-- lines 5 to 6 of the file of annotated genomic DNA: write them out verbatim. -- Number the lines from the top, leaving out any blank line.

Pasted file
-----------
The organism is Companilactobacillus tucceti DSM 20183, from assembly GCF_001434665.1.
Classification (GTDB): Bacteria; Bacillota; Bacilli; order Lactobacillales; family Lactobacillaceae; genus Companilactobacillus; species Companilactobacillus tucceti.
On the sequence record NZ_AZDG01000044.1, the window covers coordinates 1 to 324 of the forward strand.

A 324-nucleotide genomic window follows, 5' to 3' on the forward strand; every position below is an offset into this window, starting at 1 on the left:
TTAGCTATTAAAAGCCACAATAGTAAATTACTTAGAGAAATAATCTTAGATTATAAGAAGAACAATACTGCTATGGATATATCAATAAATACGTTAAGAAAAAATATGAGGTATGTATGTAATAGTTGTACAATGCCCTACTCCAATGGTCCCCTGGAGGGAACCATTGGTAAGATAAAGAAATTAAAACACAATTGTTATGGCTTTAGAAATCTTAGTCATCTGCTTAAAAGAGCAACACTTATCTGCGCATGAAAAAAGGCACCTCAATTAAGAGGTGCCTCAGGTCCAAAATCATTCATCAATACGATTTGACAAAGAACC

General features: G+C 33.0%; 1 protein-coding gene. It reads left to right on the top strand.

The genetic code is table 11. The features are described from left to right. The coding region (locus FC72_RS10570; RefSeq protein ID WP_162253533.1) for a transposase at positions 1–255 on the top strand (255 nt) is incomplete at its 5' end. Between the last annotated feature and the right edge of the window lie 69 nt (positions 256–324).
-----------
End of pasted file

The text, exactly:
TTAGCTATTAAAAGCCACAATAGTAAATTACTTAGAGAAATAATCTTAGATTATAAGAAGAACAATACTGCTATGGATATATCAATAAATACGTTAAGAAAAAATATGAGGTATGTATGTAATAGTTGTACAATGCCCTACTCCAATGGTCCCCTGGAGGGAACCATTGGTAAGATAAAGAAATTAAAACACAATTGTTATGGCTTTAGAAATCTTAGTCATCTGCTTAAAAGAGCAACACTTATCTGCGCATGAAAAAAGGCACCTCAATTAAGAGGTGCCTCAGGTCCAAAATCATTCATCAATACGATTTGACAAAGAACC

General features: G+C 33.0%; 1 protein-coding gene. It reads left to right on the top strand.